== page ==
Not long ago I was walking in my neighborhood

when I noticed a ground cover plant that has been a favorite of mine for using in container gardens.  I love its variegated leaf and that it fills out nicely, as well as growing long cascading vines, over the summer.  When I lived in Michigan I would over-winter it in my garden to have for my containers from year to year.  One year it grew like crazy over the winter and I discovered that my container vine was also a fabulous ground cover.


Variegated Ground Cover

 Lamiastrum g. ‘Variegatum’ 

This spring I had been looking for it in all the local greenhouses and garden shops.  I guess it’s been replaced by newer versions…probably versions that are not so virulent. You can imagine how elated I was to discover it growing in the gardens of two homes just a few blocks away from my new home.  I planned to ask the homeowners if I could get a few slips of it to use in a container and to plant in a very shady corner of my yard. But, I was concerned as I saw a plant I didn’t know amidst the ground cover and wondered if it was something akin to poison ivy.  My husband assured me it was NOT Poison Ivy.  The plant of my concern had 5 leaves, not three.


Variegated Ground Cover

Lamiastrum g. ‘Variegatum’ 

No, I haven’t gotten around to connecting with the Lamiatrum’s homeowners.  What I did do, was work in my own yard – taking the ordinary and making it extraordinary.  Before we moved in, our yard had been previously mowed, but the gardens – if you could call the weedy corners, gardens – were left untended.   Our yard is surrounded by the dreaded chain link fence.  Behind the fence is an access area filled with grass and weeds and trees.  That area also needed to be tended.  Needless to say, I’ve been doing lots of weeding.  I’ve lost count of the bags and bags of weeds I’ve pulled.  We have a few Forsythia bushes that are growing on the fence line.  One day I reduced the size of the hugely sprawling Forsythia to a quarter of its original size.

Some days later, I assisted Tim in cutting down a Tree of Heaven and two Mulberry Trees.  One Mulberry Tree was actually growing through the chain link fence.  And then we trimmed countless branches of a very full and low-growing Crab Apple tree growing a foot or two outside the fence in the access area.  By the time we finished that day, I had carried to the street a pile of brush that was nearly as high as I am tall.  We were starting to feel like we might have a glimmer of hope for this shabby yard.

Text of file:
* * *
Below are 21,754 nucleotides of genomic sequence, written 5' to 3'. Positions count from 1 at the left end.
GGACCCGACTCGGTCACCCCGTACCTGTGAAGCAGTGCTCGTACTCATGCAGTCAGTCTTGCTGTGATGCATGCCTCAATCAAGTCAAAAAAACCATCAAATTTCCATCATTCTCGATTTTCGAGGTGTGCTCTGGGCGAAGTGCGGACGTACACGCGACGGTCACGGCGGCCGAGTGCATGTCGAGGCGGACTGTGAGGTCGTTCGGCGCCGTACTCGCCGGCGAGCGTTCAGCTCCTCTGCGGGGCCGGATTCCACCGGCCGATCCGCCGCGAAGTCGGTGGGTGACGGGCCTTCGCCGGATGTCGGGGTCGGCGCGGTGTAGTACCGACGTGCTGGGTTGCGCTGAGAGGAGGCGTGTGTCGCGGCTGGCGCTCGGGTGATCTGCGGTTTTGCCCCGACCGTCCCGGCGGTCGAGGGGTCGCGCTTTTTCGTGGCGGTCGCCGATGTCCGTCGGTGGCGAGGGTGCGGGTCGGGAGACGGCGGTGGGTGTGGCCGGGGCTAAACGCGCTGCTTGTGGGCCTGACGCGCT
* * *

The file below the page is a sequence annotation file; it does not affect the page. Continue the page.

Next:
These projects were being accomplished in between creating decor for our church’s upcoming Vacation Bible School.  As the marathon of hours began to complete the National Park theme for VBS I noticed that I had a few strange bug bites.  Tim thought that the day I ambitiously painted the laundry closet, while the washer and dryer were out due to the construction work on our drains, I must have gotten some spider bites.


Vacation Bible School Decor

One ‘corner’ of our VBS Decor


Those bites grew large and ugly.  And more appeared.  Was I getting bit at night while I slept?  Those bites continued to grow in size and became itchy.   I ignored them the best I could.  I commented to one of my fellow artists about the bites and she said, “Diane, I hate to tell you this…but I think you have Poison Ivy.”

Seriously, Poison Ivy?!  I didn’t see any of those three-leaved offenders in my yard or in the access area behind my fence.  Remember, it was a concern of mine just a few weeks previous when I spotted my beloved ground cover.  (Keep in mind…you might think “my” ground cover is a menace.  Beauty is in the eyes of the beholder.)  Was that concern a portend for what was to come?

Now on the mend from what evidently was a series of contacts made with some invisible Poison Ivy, I must overcome a fear of working in my yard.  I certainly don’t want to go through this again.  So many sleepless nights.  Not to mention how very ugly my arms and legs appeared with these huge sores.  One thing I know for sure.  After VBS is over and I have time to “play” in the yard again, I will download photographs of Poison Ivy.  I will mount those photos in lovely decorative frames and I will study those photos before stepping out to “play” in my yard.